Government gadfly facing new restraining order in Nevada County, criminal charges in Nevada City
Matthew Coulter is an ever-present gadfly at government meetings across the county, and a familiar presence on various Nevada County Facebook groups, where he keeps locals updated on police scanner happenings.
But Coulter went silent recently after Nevada County served him with a temporary restraining order, following in the footsteps of the city of Grass Valley in 2018. He was set to appear in court twice this coming Monday, for a hearing on a more permanent restraining order for Nevada County and for arraignment on a misdemeanor charge for violating the Grass Valley order.
Coulter’s legal woes escalated Thursday when he was arrested by Nevada City police officers following a report he was harassing city workers.
“At about 1 p.m. (Thursday), we were notified of a subject threatening construction workers by the Bonanza Market parking lot,” said Sgt. Luke Holdcroft.
Officers responded and contacted Coulter, Holdcroft said, adding that Coulter had been causing an issue with the same contractors earlier that day and the week before.
“We went to place him under arrest and he became combative,” Holdcroft said. “He kicked an officer several times.”
According to Holdcroft, at some point Coulter threw himself to the ground before officers handcuffed him. Coulter, however, had a conflicting account of his arrest, saying officers swept his feet out from under him.
“I got banged up,” he said Friday.
Coulter was booked into the Nevada County Jail on misdemeanor charges of resisting arrest, battery on a peace officer and using offensive words in a public place. He was released on $7.500 bond, jail records state.
Reached at home after being released from jail Friday afternoon, Coulter said he plans to ask for a continuance of Monday’s hearing, in part because he says he was injured by the officers. Coulter said he also wants more time to collect documents and video evidence that he asserts he’s been denied.
Coulter said the restraining orders and arrests stem from attempts to silence him.
“They’ve been trying to shut me up for years,” he said.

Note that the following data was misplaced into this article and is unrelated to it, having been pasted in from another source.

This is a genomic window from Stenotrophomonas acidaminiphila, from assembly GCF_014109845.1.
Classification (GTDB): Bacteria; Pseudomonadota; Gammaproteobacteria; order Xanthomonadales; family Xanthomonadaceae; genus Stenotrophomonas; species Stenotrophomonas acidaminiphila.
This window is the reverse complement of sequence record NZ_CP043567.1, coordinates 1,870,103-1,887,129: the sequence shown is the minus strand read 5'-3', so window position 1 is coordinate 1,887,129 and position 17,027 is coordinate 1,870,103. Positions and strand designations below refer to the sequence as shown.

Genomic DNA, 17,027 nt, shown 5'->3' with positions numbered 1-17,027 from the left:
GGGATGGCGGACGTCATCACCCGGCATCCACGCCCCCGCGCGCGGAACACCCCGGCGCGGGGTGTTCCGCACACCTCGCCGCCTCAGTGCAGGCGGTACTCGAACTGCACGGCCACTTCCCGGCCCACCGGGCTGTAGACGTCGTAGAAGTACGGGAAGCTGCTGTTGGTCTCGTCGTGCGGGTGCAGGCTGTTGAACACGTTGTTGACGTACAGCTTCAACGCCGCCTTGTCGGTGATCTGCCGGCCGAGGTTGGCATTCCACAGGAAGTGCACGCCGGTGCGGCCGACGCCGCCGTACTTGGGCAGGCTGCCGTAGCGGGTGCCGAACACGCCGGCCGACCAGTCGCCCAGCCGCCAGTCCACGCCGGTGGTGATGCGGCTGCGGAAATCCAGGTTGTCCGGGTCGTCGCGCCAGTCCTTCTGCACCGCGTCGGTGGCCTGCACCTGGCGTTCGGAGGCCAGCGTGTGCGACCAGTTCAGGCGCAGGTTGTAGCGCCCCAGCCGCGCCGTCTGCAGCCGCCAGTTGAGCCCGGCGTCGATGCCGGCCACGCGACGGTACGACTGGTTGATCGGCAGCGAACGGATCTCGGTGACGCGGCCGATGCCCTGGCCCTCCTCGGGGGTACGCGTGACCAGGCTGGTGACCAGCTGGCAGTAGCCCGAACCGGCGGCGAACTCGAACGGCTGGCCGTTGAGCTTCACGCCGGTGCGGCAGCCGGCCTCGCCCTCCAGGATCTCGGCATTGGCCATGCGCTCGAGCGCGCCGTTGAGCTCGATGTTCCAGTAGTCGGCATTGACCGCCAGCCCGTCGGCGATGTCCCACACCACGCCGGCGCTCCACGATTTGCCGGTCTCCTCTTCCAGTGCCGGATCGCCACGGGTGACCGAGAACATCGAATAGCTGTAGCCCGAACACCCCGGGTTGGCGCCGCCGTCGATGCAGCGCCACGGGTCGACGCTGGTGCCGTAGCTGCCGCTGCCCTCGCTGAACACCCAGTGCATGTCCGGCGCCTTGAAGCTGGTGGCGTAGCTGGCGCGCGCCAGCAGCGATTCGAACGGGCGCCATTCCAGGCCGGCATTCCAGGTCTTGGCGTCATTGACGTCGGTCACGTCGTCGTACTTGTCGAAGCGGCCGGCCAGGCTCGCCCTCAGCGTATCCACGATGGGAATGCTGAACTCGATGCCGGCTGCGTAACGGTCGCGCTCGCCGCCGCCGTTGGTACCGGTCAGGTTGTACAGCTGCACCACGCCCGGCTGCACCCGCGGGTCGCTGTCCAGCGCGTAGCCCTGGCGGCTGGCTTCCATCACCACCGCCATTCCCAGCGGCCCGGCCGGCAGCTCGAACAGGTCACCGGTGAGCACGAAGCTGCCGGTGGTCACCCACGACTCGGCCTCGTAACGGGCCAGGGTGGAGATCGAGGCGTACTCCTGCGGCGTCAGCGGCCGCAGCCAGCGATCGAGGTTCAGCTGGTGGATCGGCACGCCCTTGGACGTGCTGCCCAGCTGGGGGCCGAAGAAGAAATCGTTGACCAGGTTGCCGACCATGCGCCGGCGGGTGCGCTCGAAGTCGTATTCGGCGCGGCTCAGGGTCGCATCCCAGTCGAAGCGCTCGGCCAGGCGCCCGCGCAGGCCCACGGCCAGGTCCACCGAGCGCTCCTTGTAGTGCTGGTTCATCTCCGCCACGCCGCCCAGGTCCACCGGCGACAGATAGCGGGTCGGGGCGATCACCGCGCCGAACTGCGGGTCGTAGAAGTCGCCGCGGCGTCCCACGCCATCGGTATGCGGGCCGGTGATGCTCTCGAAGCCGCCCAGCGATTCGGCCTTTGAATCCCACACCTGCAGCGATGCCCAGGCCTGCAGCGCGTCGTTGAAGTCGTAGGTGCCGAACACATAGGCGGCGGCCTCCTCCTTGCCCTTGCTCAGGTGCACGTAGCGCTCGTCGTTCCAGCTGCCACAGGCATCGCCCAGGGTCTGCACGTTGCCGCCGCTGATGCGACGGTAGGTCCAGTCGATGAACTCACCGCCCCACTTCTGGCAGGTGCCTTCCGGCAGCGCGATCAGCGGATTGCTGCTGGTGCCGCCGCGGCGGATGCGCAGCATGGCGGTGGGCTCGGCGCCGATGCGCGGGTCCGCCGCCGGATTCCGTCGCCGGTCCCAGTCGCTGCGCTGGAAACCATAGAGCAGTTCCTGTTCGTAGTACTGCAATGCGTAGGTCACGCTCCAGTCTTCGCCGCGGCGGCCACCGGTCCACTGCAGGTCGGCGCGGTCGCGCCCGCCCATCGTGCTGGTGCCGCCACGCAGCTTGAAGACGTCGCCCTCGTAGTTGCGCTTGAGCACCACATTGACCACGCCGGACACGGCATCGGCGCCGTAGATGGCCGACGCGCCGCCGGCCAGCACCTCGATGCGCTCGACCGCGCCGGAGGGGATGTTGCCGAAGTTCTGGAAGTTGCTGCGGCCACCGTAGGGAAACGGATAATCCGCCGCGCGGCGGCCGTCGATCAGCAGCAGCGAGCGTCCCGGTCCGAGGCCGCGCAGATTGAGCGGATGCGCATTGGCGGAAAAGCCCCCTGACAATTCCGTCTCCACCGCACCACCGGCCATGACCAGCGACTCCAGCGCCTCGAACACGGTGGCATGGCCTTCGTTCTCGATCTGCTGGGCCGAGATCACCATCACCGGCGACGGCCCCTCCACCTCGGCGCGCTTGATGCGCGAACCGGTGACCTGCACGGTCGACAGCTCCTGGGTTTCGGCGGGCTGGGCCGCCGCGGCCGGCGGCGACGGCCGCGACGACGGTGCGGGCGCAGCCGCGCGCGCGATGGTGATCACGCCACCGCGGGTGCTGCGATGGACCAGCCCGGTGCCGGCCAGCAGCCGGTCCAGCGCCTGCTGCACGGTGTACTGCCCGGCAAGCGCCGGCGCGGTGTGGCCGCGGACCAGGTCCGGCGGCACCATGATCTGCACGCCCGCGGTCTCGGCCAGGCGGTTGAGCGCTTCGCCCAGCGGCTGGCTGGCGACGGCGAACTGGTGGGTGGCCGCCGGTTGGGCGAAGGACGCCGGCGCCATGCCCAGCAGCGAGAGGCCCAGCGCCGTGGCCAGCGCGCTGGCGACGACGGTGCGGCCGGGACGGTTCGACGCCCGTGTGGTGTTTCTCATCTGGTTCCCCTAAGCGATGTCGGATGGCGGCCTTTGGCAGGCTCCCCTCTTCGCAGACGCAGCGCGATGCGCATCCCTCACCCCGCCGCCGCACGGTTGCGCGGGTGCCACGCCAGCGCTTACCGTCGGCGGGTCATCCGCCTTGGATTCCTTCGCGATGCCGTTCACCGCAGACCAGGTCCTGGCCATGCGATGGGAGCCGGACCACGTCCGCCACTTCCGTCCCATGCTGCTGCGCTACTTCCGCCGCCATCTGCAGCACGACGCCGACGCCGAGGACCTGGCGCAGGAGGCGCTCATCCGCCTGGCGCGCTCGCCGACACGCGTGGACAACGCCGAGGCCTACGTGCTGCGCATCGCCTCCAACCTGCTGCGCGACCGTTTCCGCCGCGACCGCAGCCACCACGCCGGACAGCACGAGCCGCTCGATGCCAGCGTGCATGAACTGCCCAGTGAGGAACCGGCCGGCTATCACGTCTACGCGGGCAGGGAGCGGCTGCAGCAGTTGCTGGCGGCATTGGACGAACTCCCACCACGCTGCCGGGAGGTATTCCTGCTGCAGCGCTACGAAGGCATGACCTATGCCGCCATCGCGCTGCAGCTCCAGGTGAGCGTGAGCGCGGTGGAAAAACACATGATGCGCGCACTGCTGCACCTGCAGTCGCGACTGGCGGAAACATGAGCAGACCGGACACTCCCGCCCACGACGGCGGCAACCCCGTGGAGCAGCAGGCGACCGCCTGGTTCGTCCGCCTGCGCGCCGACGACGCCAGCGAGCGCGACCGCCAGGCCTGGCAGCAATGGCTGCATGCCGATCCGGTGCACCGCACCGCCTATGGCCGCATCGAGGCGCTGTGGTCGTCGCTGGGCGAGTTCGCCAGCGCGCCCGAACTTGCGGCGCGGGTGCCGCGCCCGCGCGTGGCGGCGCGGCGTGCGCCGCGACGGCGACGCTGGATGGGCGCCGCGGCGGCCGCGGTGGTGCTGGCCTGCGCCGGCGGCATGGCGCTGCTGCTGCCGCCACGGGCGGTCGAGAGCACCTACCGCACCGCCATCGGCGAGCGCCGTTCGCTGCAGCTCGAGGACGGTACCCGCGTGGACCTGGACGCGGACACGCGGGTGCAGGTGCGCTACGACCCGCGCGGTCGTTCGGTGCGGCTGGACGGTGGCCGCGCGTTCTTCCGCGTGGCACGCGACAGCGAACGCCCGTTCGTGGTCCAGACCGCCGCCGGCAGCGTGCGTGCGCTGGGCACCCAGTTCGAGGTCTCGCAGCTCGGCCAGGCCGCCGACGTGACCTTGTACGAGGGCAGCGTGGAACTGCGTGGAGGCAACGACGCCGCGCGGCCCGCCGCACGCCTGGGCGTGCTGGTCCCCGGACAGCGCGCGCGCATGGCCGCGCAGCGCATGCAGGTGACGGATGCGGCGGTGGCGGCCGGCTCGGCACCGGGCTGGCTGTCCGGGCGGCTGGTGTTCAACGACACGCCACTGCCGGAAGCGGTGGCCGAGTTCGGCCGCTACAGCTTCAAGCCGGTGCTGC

His most recent run-ins with law enforcement began in July 2018, when he was arrested by Grass Valley police officers after a confrontation with tree trimmers, said Capt. Steve Johnson. He was charged with disturbing the peace by loud noise and offensive language, and with trespassing. That case was dismissed in May 2019, court records state.
Later that month, Grass Valley filed a petition for a restraining order. City staff “are not just concerned about harassment that distracts them for their work,” wrote City Manager Tim Kiser in a declaration. “They say they are worried Mr. Coulter’s behavior may escalate to the point that it threatens their safety.”
Community Development Director Tom Last described a “serious encounter” on July 17, 2018, in which he stated that Coulter acted aggressively and was subsequently arrested. No record of an arrest that day was found, however.
Grass Valley City Attorney Michael Colantuono requested a five-year restraining order. But after a hearing in Nevada County Superior Court, Judge Thomas Anderson extended the temporary restraining order for two years, to remain in effect until September 2020.
In September 2018, Coulter was arrested for violating the restraining order and charged with disturbing the peace. According to Johnson, that incident involved Coulter harassing and yelling at Grass Valley city staff. That case also was dismissed, court records state.
A year later, Coulter was arrested on the grounds of Grass Valley Charter School and charged with disturbing the peace with offensive language. In that case, he pleaded guilty in return for 15 hours of community service, court records state.
Johnson said Coulter has violated the Grass Valley restraining order on several other occasions by berating and cursing city employees and elected officials. A misdemeanor charge of disobeying a court order has been filed for a February incident.
Nevada County filed its petition for a restraining order on Feb. 26.
The petition alleges “escalating confrontational conduct” that now includes “extreme hostility and physically threatening behavior.”
According to the petition, Coulter had a threatening interaction with County Clerk Julie Patterson-Hunter on Feb. 11, which left her shaking from emotional distress and anxiety. He then confronted Supervisor Ed Scofield on Feb. 19, blocking the doorway and “projecting his chest,” and then following Scofield in an aggressive manner.
According to Coulter, it was Scofield who behaved aggressively during the encounter, following him and berating him.
Nevada County Counsel Kit Elliott said the decision came after a process that included investigating the complaints about Coulter.
“We don’t jump to conclusions,” she said. “We review the evidence.”
Elliott said she has a duty to protect her employees against public harassment, and noted she has to balance between First Amendment rights and staff safety.
“You can’t wait for somebody to be injured to take action,” she said.
Contact reporter Liz Kellar at 530-477-4236 or by email at firstname.lastname@example.org.
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